Higher education institutions should prioritise creating opportunities for students to engage in more personal and interactive ways, such as through small group discussions.

Feedback and impactful follow-up

In addition to creating opportunities for personal and interactive student involvement in quality assurance processes, it is crucial to follow up on these interactions with constant feedback regarding the outcomes.

The publication Bologna with Student Eyes, published in 2020, also highlights that students often feel that their involvement in quality assurance processes is pointless and that they lack trust that their input will lead to any meaningful change.

Providing regular feedback to students regarding survey results or other discussed matters is essential to gain their trust and demonstrate that their opinions and contributions are valued by higher education institutions.

The lack of sustainable feedback loops has proven even more problematic during the COVID pandemic, when combined efforts were needed to adapt the teaching process to an emergency digital mode. The context, nevertheless, provided useful lessons on the added value of co-creating solutions.

Enhancing knowledge of QA among students

The publication Bologna with Student Eyes indicates that many students lack information regarding quality assurance processes.

To address this, higher education institutions should provide clear and comprehensive explanations of the main aims of involving students in quality assurance processes and engage student representatives in the whole policy cycle of QA, from planning the processes to analysing the results, formulating recommendations and implementing, monitoring and evaluating them.

The move towards greater student participation, in QA and beyond, is also in line with developments in understanding student participation as a fundamental value within the Bologna Process.

Furthermore, to increase student knowledge of QA, higher education institutions should make relevant policies and guidelines readily available and offer training and support to students who are involved in quality assurance activities.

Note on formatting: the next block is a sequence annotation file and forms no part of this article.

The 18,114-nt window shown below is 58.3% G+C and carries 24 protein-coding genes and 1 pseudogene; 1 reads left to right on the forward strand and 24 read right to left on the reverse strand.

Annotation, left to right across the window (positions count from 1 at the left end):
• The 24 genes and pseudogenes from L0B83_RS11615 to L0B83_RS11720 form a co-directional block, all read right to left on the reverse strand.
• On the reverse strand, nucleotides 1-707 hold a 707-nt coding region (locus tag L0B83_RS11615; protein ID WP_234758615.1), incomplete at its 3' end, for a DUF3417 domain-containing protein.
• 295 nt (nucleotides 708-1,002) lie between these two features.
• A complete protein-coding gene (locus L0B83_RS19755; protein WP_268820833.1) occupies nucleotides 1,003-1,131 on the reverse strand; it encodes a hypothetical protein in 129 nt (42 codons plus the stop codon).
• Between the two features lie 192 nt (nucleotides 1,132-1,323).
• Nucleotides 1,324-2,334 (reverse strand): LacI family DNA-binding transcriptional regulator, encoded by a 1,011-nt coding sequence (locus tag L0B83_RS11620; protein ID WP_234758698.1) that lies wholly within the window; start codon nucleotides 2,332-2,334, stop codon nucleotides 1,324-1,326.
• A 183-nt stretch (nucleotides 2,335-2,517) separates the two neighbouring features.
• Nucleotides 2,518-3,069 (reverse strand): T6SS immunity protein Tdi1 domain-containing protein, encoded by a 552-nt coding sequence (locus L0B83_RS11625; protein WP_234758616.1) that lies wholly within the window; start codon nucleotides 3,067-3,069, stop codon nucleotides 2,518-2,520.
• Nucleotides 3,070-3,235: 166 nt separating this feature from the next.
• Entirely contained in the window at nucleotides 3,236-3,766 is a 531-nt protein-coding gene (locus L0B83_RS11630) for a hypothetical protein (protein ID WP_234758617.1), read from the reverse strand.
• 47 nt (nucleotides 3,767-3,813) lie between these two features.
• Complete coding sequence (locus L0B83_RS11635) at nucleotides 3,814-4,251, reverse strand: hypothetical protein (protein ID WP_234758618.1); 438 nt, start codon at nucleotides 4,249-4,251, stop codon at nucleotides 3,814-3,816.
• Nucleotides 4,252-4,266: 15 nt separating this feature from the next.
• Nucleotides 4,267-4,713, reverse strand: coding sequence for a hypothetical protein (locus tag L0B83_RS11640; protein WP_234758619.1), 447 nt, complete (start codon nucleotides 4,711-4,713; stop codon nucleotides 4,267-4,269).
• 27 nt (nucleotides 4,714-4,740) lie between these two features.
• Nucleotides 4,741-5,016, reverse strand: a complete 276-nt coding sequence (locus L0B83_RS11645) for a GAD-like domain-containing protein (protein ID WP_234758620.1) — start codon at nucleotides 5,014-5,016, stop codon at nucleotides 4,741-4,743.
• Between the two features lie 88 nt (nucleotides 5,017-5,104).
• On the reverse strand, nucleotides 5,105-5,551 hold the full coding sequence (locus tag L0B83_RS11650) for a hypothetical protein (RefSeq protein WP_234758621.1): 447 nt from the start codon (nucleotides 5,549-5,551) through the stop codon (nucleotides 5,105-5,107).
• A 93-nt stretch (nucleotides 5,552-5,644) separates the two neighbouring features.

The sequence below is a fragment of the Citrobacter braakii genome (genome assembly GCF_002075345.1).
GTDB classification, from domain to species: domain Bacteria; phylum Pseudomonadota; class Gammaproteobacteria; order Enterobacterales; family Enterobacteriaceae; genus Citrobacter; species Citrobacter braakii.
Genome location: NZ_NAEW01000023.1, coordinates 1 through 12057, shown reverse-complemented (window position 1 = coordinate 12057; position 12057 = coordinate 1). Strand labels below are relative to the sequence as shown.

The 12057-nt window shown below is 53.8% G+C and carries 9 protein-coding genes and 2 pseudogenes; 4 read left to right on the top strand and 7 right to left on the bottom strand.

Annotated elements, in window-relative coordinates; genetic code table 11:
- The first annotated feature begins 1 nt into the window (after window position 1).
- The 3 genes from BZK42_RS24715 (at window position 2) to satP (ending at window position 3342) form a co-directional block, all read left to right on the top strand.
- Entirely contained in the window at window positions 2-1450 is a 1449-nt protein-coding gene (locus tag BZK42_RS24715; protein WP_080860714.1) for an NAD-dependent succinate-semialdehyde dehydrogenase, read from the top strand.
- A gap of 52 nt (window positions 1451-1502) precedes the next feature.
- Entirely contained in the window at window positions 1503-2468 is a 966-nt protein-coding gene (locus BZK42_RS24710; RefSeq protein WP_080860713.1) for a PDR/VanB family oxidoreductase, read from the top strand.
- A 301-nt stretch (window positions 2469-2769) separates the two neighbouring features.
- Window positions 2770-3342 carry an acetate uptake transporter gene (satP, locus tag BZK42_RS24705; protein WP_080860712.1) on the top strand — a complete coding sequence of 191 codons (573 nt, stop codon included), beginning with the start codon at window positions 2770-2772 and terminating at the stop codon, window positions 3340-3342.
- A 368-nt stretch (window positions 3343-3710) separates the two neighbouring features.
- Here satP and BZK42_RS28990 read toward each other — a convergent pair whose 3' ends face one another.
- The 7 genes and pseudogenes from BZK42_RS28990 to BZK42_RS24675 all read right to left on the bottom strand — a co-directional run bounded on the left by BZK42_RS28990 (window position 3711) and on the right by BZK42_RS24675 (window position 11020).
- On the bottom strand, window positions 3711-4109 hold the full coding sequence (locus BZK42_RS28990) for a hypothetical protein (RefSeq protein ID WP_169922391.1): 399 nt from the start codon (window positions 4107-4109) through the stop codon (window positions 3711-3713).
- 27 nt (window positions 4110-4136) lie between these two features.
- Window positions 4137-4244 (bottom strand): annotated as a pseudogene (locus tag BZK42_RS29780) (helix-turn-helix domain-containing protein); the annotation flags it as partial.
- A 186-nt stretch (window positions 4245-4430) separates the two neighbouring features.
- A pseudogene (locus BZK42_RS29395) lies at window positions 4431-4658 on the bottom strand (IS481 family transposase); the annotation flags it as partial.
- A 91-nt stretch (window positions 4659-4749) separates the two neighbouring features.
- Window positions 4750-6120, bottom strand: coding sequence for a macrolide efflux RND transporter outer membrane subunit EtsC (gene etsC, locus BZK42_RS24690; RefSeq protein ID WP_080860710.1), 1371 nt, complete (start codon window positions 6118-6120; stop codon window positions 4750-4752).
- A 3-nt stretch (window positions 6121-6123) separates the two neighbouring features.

Showing students examples of how their peers are involved in quality assurance or governing processes can be a powerful motivator for student involvement. In some countries, the culture of student union participation in QA is strong and students are actively working to improve the quality of education at an institutional level. In some cases, student unions have their own pool of student experts in QA who can help with both internal and external QA processes.

Developing a QA culture

The issues discussed above are also a matter of the quality assurance culture within higher education institutions and across countries as a whole.

The more developed the quality assurance culture and processes in a country, the more active, valuable and meaningful the involvement of students in all processes is likely to be. However, this requires significant time, effort and capacity-building as well as the willingness of all stakeholders to commit to it. We believe allocating these resources is not only valuable, but vital if we are to adapt higher education to the challenges it is called upon to tackle.

Ana Gvritishvili is an Executive Committee member and Horia Onita is vice-president of the European Students’ Union.